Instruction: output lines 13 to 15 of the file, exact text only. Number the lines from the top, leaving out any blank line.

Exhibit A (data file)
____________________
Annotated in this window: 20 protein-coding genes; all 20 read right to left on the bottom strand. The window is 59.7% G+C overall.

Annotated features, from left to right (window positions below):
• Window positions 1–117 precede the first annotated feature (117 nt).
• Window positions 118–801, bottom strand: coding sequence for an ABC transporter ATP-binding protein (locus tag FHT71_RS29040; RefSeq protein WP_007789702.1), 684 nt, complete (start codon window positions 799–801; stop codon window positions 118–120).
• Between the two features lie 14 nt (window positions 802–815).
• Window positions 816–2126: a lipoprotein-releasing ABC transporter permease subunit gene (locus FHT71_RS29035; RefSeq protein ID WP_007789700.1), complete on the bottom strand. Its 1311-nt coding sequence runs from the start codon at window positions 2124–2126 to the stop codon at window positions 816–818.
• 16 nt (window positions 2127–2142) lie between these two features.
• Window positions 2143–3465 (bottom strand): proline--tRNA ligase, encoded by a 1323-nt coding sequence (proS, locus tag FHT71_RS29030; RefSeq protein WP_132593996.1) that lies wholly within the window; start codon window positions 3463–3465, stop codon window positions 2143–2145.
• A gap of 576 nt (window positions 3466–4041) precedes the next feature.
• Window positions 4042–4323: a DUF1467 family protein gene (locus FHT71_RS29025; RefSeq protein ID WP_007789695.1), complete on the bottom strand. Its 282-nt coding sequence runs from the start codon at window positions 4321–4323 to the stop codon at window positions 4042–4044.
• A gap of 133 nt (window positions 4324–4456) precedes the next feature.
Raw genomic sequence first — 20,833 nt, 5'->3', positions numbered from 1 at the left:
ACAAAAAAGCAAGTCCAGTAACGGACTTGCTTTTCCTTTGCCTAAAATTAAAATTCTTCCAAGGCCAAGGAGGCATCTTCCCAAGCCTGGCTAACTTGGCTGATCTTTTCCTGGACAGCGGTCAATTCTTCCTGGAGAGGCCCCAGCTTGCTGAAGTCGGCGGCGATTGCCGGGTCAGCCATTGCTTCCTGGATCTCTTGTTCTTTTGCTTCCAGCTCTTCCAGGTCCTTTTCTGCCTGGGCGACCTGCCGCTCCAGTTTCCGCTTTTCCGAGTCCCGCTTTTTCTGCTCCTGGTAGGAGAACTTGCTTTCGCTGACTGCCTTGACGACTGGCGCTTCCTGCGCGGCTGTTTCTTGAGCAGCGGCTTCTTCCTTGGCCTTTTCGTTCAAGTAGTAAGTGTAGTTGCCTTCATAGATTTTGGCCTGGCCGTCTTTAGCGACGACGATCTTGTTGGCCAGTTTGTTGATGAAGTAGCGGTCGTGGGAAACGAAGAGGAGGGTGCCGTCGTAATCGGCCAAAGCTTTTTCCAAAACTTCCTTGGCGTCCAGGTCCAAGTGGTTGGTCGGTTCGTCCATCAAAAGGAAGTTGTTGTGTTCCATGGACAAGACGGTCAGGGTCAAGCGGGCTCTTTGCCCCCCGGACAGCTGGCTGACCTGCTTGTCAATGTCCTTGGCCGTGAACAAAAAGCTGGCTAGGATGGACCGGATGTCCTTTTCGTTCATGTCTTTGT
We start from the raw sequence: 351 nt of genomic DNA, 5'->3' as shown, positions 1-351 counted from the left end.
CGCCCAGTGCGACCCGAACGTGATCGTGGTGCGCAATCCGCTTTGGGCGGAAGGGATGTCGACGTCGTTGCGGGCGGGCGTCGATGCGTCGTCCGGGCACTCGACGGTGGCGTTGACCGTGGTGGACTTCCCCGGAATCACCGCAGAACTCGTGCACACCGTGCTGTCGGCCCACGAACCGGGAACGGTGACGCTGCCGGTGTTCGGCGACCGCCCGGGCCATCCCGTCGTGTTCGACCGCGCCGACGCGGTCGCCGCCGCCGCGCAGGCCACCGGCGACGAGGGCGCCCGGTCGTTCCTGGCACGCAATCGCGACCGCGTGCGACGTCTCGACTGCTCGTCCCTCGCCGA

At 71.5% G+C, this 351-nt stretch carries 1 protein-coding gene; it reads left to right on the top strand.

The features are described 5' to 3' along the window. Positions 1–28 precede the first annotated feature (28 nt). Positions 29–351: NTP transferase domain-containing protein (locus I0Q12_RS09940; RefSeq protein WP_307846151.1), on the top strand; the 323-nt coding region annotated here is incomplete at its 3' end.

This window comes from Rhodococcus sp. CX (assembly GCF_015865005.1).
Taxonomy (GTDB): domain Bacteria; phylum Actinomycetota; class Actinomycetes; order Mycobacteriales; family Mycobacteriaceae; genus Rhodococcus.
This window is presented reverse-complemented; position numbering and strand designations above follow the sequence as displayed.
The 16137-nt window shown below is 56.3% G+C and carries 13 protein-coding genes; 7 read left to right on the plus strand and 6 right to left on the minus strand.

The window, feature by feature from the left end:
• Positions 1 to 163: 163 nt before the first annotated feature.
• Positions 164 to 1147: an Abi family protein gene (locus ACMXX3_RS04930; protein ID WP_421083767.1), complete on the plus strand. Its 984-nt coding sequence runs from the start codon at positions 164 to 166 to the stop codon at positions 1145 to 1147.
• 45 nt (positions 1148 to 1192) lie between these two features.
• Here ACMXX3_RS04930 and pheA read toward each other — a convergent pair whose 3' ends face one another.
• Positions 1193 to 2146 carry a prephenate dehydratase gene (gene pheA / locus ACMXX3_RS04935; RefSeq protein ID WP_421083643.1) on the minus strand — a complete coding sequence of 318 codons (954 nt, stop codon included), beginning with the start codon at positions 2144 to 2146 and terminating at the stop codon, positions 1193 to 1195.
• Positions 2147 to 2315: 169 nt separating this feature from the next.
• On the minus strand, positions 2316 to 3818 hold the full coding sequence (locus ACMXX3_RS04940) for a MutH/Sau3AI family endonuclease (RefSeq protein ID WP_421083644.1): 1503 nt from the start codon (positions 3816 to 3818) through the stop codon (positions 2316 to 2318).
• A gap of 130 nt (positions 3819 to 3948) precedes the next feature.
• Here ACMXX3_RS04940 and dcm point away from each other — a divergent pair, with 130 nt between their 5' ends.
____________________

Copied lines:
ACAAAAAAGCAAGTCCAGTAACGGACTTGCTTTTCCTTTGCCTAAAATTAAAATTCTTCCAAGGCCAAGGAGGCATCTTCCCAAGCCTGGCTAACTTGGCTGATCTTTTCCTGGACAGCGGTCAATTCTTCCTGGAGAGGCCCCAGCTTGCTGAAGTCGGCGGCGATTGCCGGGTCAGCCATTGCTTCCTGGATCTCTTGTTCTTTTGCTTCCAGCTCTTCCAGGTCCTTTTCTGCCTGGGCGACCTGCCGCTCCAGTTTCCGCTTTTCCGAGTCCCGCTTTTTCTGCTCCTGGTAGGAGAACTTGCTTTCGCTGACTGCCTTGACGACTGGCGCTTCCTGCGCGGCTGTTTCTTGAGCAGCGGCTTCTTCCTTGGCCTTTTCGTTCAAGTAGTAAGTGTAGTTGCCTTCATAGATTTTGGCCTGGCCGTCTTTAGCGACGACGATCTTGTTGGCCAGTTTGTTGATGAAGTAGCGGTCGTGGGAAACGAAGAGGAGGGTGCCGTCGTAATCGGCCAAAGCTTTTTCCAAAACTTCCTTGGCGTCCAGGTCCAAGTGGTTGGTCGGTTCGTCCATCAAAAGGAAGTTGTTGTGTTCCATGGACAAGACGGTCAGGGTCAAGCGGGCTCTTTGCCCCCCGGACAGCTGGCTGACCTGCTTGTCAATGTCCTTGGCCGTGAACAAAAAGCTGGCTAGGATGGACCGGATGTCCTTTTCGTTCATGTCTTTGT
We start from the raw sequence: 351 nt of genomic DNA, 5'->3' as shown, positions 1-351 counted from the left end.
CGCCCAGTGCGACCCGAACGTGATCGTGGTGCGCAATCCGCTTTGGGCGGAAGGGATGTCGACGTCGTTGCGGGCGGGCGTCGATGCGTCGTCCGGGCACTCGACGGTGGCGTTGACCGTGGTGGACTTCCCCGGAATCACCGCAGAACTCGTGCACACCGTGCTGTCGGCCCACGAACCGGGAACGGTGACGCTGCCGGTGTTCGGCGACCGCCCGGGCCATCCCGTCGTGTTCGACCGCGCCGACGCGGTCGCCGCCGCCGCGCAGGCCACCGGCGACGAGGGCGCCCGGTCGTTCCTGGCACGCAATCGCGACCGCGTGCGACGTCTCGACTGCTCGTCCCTCGCCGA